Improved Adiponectin:Leptin Ratios
Previous research has found that curcumin offers benefits to those experiencing insulin resistance. Yunes Panahi and colleagues from Baqiyatallah University of Medical Sciences (Tehran, Iran) investigated in a 2016 study whether this beneficial effect occurred through curcumin’s interactions with the adipokines adiponectin and leptin.4 Adiponectin is known to mediate an insulin-sensitizing effect while leptin is a hormone that is known to be increased in obesity, but whose ultimate net effect is to inhibit appetite, stimulate thermogenesis, enhance fatty acid oxidation, decrease glucose, and reduce body fat in the obese state.5 Improving the ratio of adiponectin to leptin is thought to support healthy insulin function.
In the randomized, placebo-controlled trial, individuals with metabolic syndrome were asked to supplement with curcumin (1,000 mg/ day) or a placebo for eight weeks. Serum levels of adiponectin and leptin were measured before and after the intervention. Curcumin treatment was associated with a significant increase in serum adiponectin and a reduction of serum leptin levels, a potential mechanism for curcumin’s ability to support healthy insulin sensitivity.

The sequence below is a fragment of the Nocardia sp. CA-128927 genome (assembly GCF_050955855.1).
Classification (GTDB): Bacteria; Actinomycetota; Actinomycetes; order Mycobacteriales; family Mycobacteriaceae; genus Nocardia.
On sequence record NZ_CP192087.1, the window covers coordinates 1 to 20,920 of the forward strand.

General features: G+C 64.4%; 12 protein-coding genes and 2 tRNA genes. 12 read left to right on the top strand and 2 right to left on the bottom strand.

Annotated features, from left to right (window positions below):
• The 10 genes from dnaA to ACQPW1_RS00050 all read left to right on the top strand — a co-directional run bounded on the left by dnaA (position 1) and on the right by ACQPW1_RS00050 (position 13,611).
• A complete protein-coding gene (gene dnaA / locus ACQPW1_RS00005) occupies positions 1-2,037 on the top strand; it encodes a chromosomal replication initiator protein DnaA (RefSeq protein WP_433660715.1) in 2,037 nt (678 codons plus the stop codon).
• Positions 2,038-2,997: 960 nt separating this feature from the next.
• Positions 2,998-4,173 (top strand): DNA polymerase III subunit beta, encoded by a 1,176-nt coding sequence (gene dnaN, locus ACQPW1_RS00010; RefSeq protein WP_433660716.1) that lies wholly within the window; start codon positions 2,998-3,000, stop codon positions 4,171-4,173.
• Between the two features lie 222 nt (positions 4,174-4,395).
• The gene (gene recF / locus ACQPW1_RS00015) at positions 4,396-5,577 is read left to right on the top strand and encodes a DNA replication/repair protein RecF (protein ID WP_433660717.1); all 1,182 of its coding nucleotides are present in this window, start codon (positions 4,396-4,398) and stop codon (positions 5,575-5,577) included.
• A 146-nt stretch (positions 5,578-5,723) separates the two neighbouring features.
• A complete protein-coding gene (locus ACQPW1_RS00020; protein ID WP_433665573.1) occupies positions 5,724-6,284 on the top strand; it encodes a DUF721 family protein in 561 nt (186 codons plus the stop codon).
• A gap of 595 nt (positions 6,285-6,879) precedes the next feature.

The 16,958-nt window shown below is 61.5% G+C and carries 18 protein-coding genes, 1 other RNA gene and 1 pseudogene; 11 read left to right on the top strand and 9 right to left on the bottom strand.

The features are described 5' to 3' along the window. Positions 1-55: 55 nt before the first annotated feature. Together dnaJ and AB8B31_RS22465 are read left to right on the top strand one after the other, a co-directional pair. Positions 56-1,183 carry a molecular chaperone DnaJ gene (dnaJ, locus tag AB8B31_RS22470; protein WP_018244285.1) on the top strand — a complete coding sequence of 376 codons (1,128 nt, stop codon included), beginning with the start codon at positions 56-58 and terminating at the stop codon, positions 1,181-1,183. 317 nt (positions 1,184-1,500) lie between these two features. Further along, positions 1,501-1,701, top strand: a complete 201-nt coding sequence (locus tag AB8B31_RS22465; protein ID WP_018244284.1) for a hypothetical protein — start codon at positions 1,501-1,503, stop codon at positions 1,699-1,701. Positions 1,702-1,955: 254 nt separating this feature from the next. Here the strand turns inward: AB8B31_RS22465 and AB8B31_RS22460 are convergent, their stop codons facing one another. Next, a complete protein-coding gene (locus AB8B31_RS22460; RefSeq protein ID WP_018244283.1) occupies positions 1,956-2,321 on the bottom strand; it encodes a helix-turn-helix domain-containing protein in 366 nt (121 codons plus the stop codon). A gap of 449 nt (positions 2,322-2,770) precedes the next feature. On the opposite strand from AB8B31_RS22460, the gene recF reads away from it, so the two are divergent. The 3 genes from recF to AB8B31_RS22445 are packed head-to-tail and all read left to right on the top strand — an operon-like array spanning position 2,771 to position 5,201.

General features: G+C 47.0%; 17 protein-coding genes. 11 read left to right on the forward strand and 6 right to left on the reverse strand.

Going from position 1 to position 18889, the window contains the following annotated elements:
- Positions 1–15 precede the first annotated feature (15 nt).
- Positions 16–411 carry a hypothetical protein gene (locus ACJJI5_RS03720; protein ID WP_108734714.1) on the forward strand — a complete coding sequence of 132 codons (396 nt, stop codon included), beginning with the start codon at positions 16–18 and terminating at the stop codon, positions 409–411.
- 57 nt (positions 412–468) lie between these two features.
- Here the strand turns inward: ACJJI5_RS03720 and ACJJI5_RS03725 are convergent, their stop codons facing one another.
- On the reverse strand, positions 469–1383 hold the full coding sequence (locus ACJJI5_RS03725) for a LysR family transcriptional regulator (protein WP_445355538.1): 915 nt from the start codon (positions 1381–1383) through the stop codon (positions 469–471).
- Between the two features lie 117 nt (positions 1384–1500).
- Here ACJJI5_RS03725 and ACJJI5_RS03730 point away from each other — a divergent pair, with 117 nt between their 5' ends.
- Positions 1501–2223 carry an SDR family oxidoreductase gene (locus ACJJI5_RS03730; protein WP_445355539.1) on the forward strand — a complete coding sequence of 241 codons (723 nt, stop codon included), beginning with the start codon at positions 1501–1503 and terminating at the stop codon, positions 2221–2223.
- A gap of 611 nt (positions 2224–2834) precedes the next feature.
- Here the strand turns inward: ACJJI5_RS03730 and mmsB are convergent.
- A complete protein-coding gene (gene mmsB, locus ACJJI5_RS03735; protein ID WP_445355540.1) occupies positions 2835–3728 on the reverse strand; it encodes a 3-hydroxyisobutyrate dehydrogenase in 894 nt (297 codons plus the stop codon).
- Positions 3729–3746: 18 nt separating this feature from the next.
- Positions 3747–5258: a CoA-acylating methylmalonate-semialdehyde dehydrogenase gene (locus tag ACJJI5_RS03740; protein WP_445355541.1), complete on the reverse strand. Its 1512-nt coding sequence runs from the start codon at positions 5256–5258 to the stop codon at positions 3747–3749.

4. Panahi Y, et al., “Effects of supplementation with curcumin on serum adipokine concentrations: A randomized controlled trial,” Nutrition, vol. 32, no. 10 (October 2016):1116-1122
5. Yadav A, et al., “Role of leptin and adiponectin in insulin resistance.” Clinica Chimica Acta, vol. 417 (February 18 2013): 80-84
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